Today is research day.
Your students are excited as they head to the computer lab to begin looking at ideas for their National History Day Projects.
They arrive. Sit at their computer. Open Google and begin typing their topic into the search bar.
Just then a bit of panic sets in as you realize Google Search can return all kinds of results, and your students are pouring over literally millions of target locations that possibly have no relevance to the research they are attempting to conduct. Even worse in your mind is that you have possibly just wasted thirty minutes of valuable time—time that could have been much more productive if you just knew a couple of things about Google Search.
Google Basic Search is how most of us use Google. It gives you the simple task of typing your search topic in the Google Search Bar and accepting the results it hands back.
It is valuable to know that Google compiles those results in many different ways, and not always in the specific way in which we are looking. For example, when I search for the Great Divide (or Continental Divide), which was a major factor in United States Westward Expansion, I get these top three results:
- Great Divide Brewing Co. This may be a fine microbrewery but definitely wasn’t a hangout for the Westward Explorers.
- Great Divide Snow Sports. I do not recall the explorers using snowboards so I believe we can rule this site out as well
- The Great Divide Band, of which none of the members were even born during the time period, once again provides nothing in the way of help in research on the topic of the Great Divide.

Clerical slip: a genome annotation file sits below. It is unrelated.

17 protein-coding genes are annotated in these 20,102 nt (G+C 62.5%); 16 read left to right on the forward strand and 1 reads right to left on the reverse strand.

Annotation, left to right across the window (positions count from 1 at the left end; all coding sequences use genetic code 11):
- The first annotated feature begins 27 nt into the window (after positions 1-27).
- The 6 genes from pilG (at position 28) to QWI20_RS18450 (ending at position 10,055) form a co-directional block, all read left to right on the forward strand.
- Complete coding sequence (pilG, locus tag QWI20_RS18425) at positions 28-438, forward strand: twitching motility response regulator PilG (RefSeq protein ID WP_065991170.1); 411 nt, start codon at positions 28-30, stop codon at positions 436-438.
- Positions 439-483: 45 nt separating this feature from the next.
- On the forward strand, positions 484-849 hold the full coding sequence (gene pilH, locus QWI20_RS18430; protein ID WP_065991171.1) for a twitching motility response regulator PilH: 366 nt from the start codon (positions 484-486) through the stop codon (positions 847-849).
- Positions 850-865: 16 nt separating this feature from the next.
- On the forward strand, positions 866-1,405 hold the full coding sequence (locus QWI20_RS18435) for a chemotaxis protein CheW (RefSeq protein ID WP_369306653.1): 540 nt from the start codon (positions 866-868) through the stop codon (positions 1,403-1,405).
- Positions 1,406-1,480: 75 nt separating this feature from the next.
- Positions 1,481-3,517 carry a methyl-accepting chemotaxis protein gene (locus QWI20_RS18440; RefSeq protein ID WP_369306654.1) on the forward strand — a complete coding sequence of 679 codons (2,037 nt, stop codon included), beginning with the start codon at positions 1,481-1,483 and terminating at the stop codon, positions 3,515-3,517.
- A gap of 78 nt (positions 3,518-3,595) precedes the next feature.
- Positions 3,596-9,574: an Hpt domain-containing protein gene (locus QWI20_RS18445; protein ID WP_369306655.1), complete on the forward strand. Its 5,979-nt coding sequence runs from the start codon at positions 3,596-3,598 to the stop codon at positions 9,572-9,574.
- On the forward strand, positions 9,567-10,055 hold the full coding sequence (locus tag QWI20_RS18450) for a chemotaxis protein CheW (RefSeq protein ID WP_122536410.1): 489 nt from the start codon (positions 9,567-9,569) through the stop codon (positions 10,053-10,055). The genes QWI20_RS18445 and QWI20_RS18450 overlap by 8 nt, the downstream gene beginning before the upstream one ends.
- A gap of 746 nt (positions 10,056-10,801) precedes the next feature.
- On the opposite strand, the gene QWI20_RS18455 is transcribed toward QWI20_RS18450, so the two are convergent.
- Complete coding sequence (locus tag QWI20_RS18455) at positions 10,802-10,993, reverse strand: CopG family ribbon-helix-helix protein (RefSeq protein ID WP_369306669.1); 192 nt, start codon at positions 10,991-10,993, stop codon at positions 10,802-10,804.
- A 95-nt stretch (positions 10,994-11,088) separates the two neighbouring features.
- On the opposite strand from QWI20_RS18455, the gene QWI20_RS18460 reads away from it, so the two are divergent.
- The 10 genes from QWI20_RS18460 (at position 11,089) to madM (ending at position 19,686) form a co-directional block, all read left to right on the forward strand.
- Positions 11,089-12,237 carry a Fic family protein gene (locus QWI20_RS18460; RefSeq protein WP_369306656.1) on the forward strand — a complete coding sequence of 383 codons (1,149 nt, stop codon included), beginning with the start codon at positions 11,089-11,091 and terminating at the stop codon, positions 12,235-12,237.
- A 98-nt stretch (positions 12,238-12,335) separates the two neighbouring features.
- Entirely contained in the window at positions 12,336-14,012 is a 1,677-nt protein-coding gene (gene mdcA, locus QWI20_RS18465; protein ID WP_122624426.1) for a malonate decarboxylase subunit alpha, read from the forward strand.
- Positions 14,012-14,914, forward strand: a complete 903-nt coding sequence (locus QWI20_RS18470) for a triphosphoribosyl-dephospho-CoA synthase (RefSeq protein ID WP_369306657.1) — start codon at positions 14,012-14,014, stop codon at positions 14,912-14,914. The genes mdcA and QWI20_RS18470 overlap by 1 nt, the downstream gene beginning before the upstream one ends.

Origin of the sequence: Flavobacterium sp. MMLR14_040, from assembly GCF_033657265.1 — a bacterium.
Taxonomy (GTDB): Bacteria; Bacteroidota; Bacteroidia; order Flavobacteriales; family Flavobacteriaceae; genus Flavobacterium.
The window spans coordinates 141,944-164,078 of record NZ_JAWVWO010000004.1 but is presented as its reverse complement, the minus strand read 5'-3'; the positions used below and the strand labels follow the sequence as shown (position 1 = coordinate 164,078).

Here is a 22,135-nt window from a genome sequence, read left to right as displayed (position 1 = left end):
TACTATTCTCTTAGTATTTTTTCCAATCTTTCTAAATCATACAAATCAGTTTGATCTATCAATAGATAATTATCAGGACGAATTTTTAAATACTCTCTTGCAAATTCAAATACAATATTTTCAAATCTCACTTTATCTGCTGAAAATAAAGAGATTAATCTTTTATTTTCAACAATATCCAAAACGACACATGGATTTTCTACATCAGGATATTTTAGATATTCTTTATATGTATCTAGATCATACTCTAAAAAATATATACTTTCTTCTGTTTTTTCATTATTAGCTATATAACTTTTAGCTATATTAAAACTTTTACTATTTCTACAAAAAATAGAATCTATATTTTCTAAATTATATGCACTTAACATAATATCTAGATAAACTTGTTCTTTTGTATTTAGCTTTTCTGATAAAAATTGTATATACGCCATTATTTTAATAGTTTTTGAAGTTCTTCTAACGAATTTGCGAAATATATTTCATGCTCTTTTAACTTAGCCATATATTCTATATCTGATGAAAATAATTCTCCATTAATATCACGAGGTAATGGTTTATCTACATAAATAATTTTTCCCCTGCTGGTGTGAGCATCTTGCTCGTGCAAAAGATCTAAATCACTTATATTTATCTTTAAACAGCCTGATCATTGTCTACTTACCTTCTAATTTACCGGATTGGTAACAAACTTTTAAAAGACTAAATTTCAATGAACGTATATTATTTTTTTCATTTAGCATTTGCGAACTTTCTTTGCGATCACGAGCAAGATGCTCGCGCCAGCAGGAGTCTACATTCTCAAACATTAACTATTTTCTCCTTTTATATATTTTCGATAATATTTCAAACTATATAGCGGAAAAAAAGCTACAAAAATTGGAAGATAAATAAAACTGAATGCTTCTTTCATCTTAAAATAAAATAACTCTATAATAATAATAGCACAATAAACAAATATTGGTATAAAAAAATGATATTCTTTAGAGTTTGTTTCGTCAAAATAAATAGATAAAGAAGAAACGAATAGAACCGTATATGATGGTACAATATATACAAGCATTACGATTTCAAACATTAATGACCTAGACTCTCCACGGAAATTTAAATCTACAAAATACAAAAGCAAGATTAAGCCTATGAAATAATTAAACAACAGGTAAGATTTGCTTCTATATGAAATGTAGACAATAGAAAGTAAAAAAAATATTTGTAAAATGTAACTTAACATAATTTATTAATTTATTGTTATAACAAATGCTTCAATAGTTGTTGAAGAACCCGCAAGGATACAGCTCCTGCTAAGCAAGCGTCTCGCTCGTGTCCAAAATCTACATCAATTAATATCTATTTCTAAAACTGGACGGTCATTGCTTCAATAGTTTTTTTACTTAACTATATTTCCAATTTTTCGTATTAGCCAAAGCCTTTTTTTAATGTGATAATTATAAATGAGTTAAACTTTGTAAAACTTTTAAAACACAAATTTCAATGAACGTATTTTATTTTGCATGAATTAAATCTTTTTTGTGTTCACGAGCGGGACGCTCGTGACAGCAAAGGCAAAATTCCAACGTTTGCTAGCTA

Now, take a look at some simple tools that will provide a powerful and impactful search for your students and maximize their time performing research. These tools are called Google Search Operators, and two common Operators are Site:and Source:.
Site:,when typed after a search topic, allows a searcher to find information on Google from specific sites or domain extensions (.com, .net, .edu) thus narrowing the search only to websites that are considered relevant and appropriate, such as educational institutions, media, government sites, etc. For educational institutions you would use their domain extension, site:edu, to generate only results that come from the educational community such as universities. For media or other websites you use their site and extension—some examples include site:cnn.com which would generate searches specifically from CNN.com or site:apple.com which would generate searches only from the Apple website. Give it a try. Type in Google Search [Steve Jobs site:CNN.com] or [Steve Jobs site:apple.com].
Source:is a very focused search operator that, when placed after a search topic, allows a searcher to find information from a specific news source such as The New York Times, The Wall Street Journalor a local newspaper. To perform a search with source: you would follow the same steps as you would with site:, instead just typing the source in which you are looking to gain information. Try this search: [Election source:New York Times], which prioritizes results on the topic of elections that have been published in The New York Times.
There are many other advanced search operators for use with Google, but these two simple operators are a great start to help your students focus their time on performing credible research. If you would like to learn about these and other options, you can visit Google’s web search support pagefor more information.